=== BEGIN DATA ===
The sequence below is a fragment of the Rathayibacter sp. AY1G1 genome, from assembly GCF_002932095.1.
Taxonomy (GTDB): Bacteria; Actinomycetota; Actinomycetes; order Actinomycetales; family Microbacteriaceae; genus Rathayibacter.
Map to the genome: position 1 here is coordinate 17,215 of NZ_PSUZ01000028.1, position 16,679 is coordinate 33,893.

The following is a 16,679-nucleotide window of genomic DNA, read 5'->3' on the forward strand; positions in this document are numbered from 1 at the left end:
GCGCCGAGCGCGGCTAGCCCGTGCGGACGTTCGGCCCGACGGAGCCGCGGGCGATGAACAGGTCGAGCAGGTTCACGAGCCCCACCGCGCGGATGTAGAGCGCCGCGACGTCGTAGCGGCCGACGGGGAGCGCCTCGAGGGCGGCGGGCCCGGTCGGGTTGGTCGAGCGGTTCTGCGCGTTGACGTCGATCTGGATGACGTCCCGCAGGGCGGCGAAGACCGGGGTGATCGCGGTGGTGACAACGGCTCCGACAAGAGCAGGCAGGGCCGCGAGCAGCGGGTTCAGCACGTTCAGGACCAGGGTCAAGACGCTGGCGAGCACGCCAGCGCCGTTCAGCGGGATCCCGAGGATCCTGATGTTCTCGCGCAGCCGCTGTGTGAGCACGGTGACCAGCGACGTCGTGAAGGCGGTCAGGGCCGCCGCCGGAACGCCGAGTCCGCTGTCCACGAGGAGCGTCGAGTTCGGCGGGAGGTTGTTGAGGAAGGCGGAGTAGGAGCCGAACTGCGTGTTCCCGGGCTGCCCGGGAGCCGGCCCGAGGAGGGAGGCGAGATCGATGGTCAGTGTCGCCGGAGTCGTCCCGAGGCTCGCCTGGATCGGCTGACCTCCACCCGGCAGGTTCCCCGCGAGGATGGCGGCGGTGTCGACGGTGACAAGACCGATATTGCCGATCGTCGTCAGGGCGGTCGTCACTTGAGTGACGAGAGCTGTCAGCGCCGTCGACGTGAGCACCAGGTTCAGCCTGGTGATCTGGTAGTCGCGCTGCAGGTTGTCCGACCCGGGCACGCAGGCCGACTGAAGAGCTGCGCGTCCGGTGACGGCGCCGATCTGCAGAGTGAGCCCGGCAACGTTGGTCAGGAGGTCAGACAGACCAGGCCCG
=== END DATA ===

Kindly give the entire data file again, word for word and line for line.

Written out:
The sequence below is a fragment of the Rathayibacter sp. AY1G1 genome, from assembly GCF_002932095.1.
Taxonomy (GTDB): Bacteria; Actinomycetota; Actinomycetes; order Actinomycetales; family Microbacteriaceae; genus Rathayibacter.
Map to the genome: position 1 here is coordinate 17,215 of NZ_PSUZ01000028.1, position 16,679 is coordinate 33,893.

The following is a 16,679-nucleotide window of genomic DNA, read 5'->3' on the forward strand; positions in this document are numbered from 1 at the left end:
GCGCCGAGCGCGGCTAGCCCGTGCGGACGTTCGGCCCGACGGAGCCGCGGGCGATGAACAGGTCGAGCAGGTTCACGAGCCCCACCGCGCGGATGTAGAGCGCCGCGACGTCGTAGCGGCCGACGGGGAGCGCCTCGAGGGCGGCGGGCCCGGTCGGGTTGGTCGAGCGGTTCTGCGCGTTGACGTCGATCTGGATGACGTCCCGCAGGGCGGCGAAGACCGGGGTGATCGCGGTGGTGACAACGGCTCCGACAAGAGCAGGCAGGGCCGCGAGCAGCGGGTTCAGCACGTTCAGGACCAGGGTCAAGACGCTGGCGAGCACGCCAGCGCCGTTCAGCGGGATCCCGAGGATCCTGATGTTCTCGCGCAGCCGCTGTGTGAGCACGGTGACCAGCGACGTCGTGAAGGCGGTCAGGGCCGCCGCCGGAACGCCGAGTCCGCTGTCCACGAGGAGCGTCGAGTTCGGCGGGAGGTTGTTGAGGAAGGCGGAGTAGGAGCCGAACTGCGTGTTCCCGGGCTGCCCGGGAGCCGGCCCGAGGAGGGAGGCGAGATCGATGGTCAGTGTCGCCGGAGTCGTCCCGAGGCTCGCCTGGATCGGCTGACCTCCACCCGGCAGGTTCCCCGCGAGGATGGCGGCGGTGTCGACGGTGACAAGACCGATATTGCCGATCGTCGTCAGGGCGGTCGTCACTTGAGTGACGAGAGCTGTCAGCGCCGTCGACGTGAGCACCAGGTTCAGCCTGGTGATCTGGTAGTCGCGCTGCAGGTTGTCCGACCCGGGCACGCAGGCCGACTGAAGAGCTGCGCGTCCGGTGACGGCGCCGATCTGCAGAGTGAGCCCGGCAACGTTGGTCAGGAGGTCAGACAGACCAGGCCCG